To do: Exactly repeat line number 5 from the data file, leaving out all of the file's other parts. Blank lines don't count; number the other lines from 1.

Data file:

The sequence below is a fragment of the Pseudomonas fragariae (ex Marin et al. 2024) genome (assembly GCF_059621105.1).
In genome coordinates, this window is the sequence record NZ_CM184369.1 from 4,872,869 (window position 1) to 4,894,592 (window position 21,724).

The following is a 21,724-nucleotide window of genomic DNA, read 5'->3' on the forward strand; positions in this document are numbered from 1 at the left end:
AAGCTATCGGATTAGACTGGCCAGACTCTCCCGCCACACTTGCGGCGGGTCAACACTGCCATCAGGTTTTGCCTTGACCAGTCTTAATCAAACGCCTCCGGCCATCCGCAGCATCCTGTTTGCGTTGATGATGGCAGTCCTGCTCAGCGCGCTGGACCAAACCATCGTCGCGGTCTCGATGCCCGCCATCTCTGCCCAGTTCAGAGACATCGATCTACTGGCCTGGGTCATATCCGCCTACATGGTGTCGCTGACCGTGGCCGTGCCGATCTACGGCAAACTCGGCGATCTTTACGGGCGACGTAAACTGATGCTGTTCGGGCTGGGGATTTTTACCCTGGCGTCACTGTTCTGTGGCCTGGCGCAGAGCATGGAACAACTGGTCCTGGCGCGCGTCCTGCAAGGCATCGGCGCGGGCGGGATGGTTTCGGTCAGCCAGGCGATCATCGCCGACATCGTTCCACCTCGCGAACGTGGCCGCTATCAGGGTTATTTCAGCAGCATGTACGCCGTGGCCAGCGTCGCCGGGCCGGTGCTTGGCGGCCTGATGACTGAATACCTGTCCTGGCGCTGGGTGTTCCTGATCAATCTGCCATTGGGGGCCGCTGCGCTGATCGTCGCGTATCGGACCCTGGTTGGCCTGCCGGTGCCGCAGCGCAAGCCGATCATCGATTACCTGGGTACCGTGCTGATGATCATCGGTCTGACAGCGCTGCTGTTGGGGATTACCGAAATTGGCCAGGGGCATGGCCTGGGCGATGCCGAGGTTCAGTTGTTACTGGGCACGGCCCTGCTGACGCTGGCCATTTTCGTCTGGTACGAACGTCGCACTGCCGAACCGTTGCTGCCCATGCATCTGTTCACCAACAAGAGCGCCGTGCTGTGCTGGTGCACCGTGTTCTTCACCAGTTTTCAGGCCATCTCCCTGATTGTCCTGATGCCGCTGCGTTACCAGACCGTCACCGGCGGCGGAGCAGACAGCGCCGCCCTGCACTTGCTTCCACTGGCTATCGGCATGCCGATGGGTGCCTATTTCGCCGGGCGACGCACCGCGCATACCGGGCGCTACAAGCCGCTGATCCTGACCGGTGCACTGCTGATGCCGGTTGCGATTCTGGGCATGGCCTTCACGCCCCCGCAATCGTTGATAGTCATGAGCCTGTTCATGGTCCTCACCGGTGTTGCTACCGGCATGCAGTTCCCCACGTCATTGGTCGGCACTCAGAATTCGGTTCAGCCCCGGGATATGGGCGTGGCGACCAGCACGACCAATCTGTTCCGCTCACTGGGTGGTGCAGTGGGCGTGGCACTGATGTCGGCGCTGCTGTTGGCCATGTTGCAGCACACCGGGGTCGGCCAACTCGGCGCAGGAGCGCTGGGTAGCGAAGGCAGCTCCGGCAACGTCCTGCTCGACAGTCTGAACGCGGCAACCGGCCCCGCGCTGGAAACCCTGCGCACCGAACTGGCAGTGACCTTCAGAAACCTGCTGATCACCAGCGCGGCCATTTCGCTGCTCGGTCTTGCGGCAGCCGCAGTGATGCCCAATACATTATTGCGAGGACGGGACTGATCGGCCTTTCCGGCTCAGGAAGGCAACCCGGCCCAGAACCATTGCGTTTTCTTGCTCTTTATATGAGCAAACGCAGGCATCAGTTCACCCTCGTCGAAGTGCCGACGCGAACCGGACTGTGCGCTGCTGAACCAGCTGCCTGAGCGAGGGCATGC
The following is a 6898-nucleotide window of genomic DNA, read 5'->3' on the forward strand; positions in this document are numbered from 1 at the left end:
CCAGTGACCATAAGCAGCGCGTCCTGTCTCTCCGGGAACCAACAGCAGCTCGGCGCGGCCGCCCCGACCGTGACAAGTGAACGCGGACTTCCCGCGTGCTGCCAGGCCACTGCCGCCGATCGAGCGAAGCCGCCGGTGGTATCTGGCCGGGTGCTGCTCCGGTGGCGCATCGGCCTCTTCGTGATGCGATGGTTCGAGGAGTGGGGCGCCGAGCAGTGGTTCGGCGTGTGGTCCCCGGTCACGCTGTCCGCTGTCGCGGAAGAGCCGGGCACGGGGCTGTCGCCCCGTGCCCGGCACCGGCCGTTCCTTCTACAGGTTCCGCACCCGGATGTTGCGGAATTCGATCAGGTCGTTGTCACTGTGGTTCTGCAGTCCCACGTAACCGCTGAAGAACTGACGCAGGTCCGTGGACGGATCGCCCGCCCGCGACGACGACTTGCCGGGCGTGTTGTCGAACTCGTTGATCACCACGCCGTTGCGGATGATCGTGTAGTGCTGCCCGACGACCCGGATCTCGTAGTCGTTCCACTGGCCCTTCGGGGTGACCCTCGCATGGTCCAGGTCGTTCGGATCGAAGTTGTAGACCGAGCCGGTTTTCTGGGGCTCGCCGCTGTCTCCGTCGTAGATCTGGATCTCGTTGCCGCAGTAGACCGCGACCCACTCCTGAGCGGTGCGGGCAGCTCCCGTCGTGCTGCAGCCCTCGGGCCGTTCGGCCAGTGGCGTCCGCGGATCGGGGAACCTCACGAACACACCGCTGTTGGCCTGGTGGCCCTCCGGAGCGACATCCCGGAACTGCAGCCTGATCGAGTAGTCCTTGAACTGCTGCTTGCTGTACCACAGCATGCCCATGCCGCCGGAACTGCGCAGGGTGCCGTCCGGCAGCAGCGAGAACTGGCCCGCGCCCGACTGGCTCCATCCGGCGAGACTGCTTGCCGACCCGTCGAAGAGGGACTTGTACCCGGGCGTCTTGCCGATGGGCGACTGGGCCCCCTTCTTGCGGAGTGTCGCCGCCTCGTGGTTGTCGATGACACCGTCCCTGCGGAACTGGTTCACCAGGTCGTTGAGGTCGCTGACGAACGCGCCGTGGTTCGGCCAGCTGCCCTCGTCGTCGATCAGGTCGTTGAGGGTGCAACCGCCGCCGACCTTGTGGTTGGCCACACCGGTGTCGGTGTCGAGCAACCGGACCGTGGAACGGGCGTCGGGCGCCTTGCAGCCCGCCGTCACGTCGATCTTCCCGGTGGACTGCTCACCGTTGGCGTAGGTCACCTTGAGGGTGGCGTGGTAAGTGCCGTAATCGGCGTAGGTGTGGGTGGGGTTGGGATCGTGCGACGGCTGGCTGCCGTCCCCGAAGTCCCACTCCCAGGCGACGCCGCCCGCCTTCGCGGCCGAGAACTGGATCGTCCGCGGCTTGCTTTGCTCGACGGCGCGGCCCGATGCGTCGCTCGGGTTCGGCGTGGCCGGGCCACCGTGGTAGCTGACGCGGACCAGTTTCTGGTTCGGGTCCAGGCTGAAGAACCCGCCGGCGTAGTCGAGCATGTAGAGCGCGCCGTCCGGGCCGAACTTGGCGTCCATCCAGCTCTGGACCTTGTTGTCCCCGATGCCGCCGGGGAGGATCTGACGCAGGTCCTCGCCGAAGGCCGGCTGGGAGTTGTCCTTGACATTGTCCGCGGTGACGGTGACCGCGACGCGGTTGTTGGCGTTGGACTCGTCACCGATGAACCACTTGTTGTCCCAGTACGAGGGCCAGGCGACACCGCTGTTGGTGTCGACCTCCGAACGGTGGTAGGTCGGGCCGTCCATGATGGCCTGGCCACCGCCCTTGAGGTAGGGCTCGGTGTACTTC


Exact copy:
The following is a 6898-nucleotide window of genomic DNA, read 5'->3' on the forward strand; positions in this document are numbered from 1 at the left end: